UNCERTAINTY #4: The cost of a government-imposed shut-down vs the disease itself.

This is a hard one to even talk about. You hear headlines like, “One unnecessary death from COVID-19 is one death too many”; and the governor of Hawaii expressing condolences to the family of each victim of COVID-19. The hypocrisy is obvious. No such announcements are made during flu season, despite the fact that Hawaii is likely to see only a fraction of its residents die of COVID-19 than the flu this year. Tobacco is still legal in the United States despite its excess mortality being far greater than any viral infection. No one is padding every tree on every roadway in America with thick cushions to reduce the incidence of traffic fatalities despite their causing 35,000 deaths annually in the US. Why not? Almost any intervention to reduce mortality comes at a cost; a cost to liberty, or a financial cost. The means to reduce the impact of COVID-19 have both these types of cost.

From a public health perspective, the ideal approach to re-introducing commerce would involve a lot of government restrictions: restricted travel from high-prevalence regions; limited socializing for the elderly; bans on large gatherings; possible continued school closures; and perhaps even requirements to show proof of prior infection, or of lacking high-risk co-morbitidies before allowances to travel freely throughout society. This would have an immediate cost to liberty; and perhaps a long-term price even higher, as the populace gets comfortable with being monitored in ways that seemed Orwellian a few months ago.

Then there is the economic cost. This has been well-documented. The deliberate shut-down of most sectors of the national economy has already had a disturbing effect on the unemployment rate; is triggering a recession, possibly a long and profound one; and has led to a massive government bail-out, one which will either lead to increased taxes, a devalued dollar, long-term limited growth, and/or all of the above. Such economic costs also come at a price to human health. People lose their health insurance. Technologies that can save lives get put on hold. Suicide rates climb. Nutrition gets compromised. Although in the short term, mortality in the western world tends to improve in a recession because people do fewer higher-risk activities, we lack numbers on what happens in the long term. Was there an alternative to government shut-downs?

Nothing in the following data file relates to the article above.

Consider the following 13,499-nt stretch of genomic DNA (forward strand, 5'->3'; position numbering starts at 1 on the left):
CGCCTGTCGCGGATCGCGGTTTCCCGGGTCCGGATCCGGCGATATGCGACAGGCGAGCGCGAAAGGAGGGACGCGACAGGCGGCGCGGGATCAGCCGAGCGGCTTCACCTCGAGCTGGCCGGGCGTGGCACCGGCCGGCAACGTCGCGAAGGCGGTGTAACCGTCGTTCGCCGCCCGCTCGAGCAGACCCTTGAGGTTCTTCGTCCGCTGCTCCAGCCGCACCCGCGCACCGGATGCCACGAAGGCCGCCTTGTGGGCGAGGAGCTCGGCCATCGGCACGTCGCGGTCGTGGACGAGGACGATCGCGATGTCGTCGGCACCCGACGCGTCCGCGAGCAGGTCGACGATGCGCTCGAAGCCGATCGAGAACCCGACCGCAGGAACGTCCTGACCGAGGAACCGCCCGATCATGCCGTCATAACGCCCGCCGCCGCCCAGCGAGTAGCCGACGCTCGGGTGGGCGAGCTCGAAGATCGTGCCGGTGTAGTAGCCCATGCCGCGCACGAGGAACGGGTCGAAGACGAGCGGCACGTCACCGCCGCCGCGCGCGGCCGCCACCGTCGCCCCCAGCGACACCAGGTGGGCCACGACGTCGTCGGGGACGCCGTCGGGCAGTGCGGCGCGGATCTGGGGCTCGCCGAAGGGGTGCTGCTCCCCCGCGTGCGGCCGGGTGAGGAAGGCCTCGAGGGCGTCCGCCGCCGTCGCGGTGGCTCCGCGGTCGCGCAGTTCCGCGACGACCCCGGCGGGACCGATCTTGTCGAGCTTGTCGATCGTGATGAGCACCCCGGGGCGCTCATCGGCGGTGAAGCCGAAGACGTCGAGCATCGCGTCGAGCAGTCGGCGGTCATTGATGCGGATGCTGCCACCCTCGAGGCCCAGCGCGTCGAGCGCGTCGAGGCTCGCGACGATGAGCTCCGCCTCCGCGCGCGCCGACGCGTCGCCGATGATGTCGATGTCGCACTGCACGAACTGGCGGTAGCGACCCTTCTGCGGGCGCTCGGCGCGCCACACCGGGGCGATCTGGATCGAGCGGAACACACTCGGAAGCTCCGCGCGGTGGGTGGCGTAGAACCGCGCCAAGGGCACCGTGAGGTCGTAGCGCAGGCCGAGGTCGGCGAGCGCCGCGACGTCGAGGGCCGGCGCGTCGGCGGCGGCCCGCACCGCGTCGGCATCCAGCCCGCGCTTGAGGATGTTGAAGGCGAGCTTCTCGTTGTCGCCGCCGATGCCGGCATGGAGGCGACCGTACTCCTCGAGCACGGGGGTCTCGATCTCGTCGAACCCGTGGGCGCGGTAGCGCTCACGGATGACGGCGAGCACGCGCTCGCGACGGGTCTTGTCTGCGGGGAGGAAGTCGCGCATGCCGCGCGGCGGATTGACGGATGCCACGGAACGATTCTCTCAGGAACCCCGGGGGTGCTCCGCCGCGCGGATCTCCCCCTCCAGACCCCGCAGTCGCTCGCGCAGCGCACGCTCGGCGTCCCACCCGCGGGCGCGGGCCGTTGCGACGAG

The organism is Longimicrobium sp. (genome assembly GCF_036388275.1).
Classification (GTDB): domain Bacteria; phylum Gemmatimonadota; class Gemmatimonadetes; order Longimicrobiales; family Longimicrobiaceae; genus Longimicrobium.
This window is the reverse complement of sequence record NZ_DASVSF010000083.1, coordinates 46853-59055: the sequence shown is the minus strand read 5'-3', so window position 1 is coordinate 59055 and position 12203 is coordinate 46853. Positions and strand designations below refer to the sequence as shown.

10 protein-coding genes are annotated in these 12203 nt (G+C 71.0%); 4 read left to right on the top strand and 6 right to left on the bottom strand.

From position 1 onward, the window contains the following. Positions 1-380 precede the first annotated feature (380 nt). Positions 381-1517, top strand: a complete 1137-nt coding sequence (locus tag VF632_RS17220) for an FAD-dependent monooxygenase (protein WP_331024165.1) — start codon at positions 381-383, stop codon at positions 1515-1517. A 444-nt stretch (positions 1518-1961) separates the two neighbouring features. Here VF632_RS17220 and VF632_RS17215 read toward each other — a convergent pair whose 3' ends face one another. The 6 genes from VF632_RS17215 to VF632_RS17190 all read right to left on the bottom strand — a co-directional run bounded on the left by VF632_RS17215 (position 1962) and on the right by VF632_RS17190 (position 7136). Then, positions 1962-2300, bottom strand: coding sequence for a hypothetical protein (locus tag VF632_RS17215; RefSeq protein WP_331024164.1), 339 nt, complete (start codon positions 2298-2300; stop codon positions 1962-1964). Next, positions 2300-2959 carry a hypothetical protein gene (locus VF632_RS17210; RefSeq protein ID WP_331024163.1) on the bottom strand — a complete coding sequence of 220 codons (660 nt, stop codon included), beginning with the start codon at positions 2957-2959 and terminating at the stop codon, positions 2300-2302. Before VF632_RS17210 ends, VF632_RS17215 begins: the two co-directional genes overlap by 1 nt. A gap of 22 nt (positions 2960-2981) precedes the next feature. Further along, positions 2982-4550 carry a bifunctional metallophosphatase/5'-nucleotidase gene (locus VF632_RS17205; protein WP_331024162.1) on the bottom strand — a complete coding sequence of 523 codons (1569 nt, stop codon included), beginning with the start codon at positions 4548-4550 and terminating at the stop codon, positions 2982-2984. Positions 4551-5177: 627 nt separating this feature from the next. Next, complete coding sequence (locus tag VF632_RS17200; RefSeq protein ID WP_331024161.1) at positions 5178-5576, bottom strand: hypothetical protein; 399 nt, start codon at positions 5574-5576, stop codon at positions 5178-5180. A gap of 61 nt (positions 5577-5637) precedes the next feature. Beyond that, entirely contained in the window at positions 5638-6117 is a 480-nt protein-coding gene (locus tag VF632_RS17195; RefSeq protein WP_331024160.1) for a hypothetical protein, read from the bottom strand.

Letting COVID-19 “run its course” would have its own cost, too. Not just with a higher death rate, either. These are all very much “back-of-napkin” projections, but it seems reasonable to think the cases and deaths could easily have been many times what we have actually seen with strict lock-down responses. If you double the number of hypothetical New York ICU beds to, say, an additional 30,000, and calculate the expense of an average ICU stay to be $50,000 (a conservative estimate, to be sure), some astronomical numbers begin to appear: $1.5 BILLION in New York alone from additional hospital expenses. Then there is the loss to the work force of more people getting ill, and more people caring for ailing family members. Add in a paranoid populace not going out to eat  much or showing up for work of their accord, taking its own steep toll on the economy. Would a lot of tourists have showed up at Times Square during a hypothetical COVID-19 outbreak even worse than we have witnessed? You can make the case that an expensive recession was inevitable in those places getting badly hit by COVID-19, even without government-enforced lock-downs; and that the “savings” in terms of minimizing deaths and severe illnesses are well worth any additional cost. A contrarian, however, could make the case that on a national level the risk of “having a few New Yorks” being even worse than they were would have been a fair trade for not having the entire country suffer economically the way it has.

One thing is certain: we will never know with certainty who would be “right.” As a country, though, there are some hard decisions to make in the weeks and months to come, and they will have to made with bad data shedding its murky light. There is a growing chorus of how the country can be “re-opened”, however, and there is good reason for hope that this can be done without a repeat of the damage seen from COVID-19’s first wave. This is a certain topic for a future post!